The ruling party in Myanmar’s Rakhine state government said Friday (Jan 13) it refused to meet a UN envoy who is probing allegations of horrific abuse of Rohingya Muslims by security forces in the region.
Yanghee Lee, the UN special rapporteur on Myanmar, was expected to hold talks with members of the Arakan National Party in the state capital Sittwe, before travelling north to an area under military lockdown on Saturday.
Lee has faced threats and been branded a “whore” by Buddhist hardliners on previous visits for her criticism of how Myanmar treats the Rohingya, a stateless group that has suffered years of poverty and repression.
They have been targeted by security forces during a three-month crackdown in northern Rakhine that the UN said has seen at least 65,000 Rohingya flee across the border to Bangladesh.
“They offered to meet with us from their side but we have no plans to meet them,” the vice president of ANP, Khine Pyi Soe, said of Lee’s arrival.
“I don’t think that meeting with them is very important,” he added.
Lee’s spokesman could not be immediately reached for comment.
Parts of northern Rakhine have been under military control since October as the army launches “clearance operations” to find Rohingya insurgents allegedly behind deadly raids on police border posts.
The crisis has drawn a storm of international criticism for the elected government of Aung San Suu Kyi, which took power in March.
Lee has slammed the lockdown as “unacceptable” and called for an international investigation into claims troops have raped, murdered and tortured civilians from the Muslim minority.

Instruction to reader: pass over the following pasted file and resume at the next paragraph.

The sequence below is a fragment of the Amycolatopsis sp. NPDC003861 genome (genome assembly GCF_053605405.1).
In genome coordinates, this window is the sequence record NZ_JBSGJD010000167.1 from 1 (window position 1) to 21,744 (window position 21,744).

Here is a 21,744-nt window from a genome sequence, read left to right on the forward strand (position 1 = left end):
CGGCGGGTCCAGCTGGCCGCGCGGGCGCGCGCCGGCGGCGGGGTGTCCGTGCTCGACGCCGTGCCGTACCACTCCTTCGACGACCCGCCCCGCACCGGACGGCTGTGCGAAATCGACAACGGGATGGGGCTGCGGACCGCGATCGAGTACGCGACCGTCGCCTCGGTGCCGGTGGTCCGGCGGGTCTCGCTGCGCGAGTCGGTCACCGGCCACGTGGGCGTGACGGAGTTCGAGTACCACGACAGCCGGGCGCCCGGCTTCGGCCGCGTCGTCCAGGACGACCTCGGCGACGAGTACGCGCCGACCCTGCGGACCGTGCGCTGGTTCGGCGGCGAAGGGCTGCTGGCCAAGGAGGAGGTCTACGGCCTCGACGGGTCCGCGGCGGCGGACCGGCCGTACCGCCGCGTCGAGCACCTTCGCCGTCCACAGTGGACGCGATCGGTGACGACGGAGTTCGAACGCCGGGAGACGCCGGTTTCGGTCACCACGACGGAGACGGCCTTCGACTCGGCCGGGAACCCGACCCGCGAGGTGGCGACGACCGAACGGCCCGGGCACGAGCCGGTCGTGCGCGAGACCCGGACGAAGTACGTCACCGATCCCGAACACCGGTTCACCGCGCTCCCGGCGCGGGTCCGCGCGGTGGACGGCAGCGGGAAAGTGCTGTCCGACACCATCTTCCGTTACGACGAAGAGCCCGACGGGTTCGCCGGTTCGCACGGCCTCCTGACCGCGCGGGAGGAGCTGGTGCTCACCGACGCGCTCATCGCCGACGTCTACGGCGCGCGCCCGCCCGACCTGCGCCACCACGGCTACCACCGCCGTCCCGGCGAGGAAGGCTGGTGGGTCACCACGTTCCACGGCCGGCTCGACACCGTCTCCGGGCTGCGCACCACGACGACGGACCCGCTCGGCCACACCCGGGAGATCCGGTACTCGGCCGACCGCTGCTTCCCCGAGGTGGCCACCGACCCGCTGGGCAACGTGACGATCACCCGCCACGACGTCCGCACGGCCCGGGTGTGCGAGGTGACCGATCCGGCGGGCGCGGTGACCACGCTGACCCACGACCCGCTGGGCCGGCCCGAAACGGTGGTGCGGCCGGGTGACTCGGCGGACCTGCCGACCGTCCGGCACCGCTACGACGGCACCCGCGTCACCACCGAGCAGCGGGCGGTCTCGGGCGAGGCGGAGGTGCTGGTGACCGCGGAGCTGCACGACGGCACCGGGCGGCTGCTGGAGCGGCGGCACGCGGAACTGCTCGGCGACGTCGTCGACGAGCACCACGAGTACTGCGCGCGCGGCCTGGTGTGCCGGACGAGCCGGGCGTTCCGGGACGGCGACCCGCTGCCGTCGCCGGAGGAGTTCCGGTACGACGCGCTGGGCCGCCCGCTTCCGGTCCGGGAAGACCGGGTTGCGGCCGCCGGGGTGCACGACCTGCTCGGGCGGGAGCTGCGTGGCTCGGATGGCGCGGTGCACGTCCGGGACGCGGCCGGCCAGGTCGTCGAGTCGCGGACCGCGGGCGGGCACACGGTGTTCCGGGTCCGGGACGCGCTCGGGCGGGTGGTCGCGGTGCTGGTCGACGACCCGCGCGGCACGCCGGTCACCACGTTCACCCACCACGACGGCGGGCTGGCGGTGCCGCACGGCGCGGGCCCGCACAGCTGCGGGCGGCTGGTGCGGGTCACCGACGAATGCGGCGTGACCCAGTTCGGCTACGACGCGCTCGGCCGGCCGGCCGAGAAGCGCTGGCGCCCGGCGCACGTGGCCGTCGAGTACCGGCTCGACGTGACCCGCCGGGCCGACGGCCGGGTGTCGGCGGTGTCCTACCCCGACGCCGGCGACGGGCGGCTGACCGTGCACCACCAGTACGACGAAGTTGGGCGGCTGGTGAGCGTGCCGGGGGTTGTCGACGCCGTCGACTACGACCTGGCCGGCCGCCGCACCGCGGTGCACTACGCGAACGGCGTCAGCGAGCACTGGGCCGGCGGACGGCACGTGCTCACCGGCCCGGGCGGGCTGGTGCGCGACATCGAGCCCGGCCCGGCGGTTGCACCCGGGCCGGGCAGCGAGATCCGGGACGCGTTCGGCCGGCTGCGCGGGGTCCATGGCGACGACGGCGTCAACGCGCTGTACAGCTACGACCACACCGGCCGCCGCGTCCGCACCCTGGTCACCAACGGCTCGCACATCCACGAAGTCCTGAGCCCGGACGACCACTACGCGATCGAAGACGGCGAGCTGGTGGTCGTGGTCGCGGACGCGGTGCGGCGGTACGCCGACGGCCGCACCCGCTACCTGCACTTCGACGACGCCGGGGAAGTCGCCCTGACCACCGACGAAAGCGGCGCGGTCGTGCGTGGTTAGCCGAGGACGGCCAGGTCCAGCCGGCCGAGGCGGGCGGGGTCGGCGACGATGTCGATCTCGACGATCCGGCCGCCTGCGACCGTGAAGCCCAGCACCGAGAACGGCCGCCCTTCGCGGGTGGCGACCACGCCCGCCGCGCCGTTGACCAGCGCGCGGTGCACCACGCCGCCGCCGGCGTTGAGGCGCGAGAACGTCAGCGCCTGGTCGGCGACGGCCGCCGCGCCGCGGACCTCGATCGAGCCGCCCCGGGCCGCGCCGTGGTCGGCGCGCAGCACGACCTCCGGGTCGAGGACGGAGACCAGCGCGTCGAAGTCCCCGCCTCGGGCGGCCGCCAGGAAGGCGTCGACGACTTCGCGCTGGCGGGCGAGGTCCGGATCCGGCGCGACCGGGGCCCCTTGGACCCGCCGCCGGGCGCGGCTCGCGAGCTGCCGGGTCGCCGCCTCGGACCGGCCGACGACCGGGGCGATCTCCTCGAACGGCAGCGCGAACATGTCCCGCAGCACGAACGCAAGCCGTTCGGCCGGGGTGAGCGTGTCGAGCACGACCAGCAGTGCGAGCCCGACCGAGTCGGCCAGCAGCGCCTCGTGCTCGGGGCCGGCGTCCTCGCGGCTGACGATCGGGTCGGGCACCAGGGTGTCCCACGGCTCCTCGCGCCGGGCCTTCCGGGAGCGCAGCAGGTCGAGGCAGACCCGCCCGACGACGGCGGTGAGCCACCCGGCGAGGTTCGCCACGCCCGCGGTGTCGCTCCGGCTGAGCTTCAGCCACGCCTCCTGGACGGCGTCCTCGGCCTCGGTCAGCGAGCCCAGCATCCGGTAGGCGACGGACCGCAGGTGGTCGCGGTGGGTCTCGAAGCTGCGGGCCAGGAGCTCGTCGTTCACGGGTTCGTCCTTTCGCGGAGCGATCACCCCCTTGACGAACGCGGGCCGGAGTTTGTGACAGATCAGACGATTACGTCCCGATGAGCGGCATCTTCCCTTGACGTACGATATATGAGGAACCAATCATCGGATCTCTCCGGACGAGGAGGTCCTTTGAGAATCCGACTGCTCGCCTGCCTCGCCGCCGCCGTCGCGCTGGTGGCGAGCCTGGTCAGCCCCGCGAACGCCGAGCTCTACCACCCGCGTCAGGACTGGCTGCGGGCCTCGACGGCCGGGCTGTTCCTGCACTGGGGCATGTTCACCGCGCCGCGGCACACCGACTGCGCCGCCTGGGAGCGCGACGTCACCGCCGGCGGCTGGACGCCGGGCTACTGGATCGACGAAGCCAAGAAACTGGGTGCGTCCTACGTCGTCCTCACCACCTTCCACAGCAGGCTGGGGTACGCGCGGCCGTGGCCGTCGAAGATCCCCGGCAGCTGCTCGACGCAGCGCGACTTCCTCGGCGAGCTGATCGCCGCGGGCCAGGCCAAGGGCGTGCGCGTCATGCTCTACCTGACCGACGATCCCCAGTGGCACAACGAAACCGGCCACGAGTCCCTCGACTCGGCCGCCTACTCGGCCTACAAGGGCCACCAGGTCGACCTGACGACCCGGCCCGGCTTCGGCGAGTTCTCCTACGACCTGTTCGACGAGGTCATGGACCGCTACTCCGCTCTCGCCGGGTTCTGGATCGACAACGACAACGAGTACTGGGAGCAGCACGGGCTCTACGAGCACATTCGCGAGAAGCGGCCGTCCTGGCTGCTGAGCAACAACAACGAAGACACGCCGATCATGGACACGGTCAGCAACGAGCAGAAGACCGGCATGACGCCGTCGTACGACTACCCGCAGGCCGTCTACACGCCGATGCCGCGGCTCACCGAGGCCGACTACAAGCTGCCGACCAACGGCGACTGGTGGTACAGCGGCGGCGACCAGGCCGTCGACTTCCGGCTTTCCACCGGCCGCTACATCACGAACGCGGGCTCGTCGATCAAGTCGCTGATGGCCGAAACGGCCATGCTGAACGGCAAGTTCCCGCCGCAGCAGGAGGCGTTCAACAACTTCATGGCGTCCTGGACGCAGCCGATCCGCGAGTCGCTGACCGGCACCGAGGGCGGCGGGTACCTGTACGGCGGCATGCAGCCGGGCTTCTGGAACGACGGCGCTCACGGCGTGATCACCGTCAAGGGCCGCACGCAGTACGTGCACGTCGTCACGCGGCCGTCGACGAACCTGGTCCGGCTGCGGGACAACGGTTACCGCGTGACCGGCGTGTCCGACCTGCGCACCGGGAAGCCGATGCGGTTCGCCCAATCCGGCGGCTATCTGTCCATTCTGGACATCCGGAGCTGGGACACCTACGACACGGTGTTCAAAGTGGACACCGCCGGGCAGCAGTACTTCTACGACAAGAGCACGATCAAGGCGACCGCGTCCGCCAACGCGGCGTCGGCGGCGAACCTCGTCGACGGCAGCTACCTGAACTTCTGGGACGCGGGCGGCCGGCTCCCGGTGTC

Ahead of her trip, she said violence in Rakhine had contributed to “disquiet regarding the direction that the new government is taking in its first year”.
Muslim-majority Malaysia has lashed out at Nobel laureate Suu Kyi for not stopping the violence, and next week will host foreign ministers from the Organisation of Islamic Cooperation for talks on the crisis.
Bangladesh has urged Myanmar’s government to end the violence and take back the thousands of refugees that have entered already overcrowded camps along the border.
“Bangladesh has demanded (the) quick restoration of (a) normal situation in Rakhine state so that Myanmar nationals… can quickly go back home,” foreign minister A.H. Mahmood Ali said after meeting Myanmar’s special envoy in Dhaka this week.
Myanmar’s foreign ministry said the two sides had “agreed to commence consultations for verification and repatriation” of those who had fled the lockdown.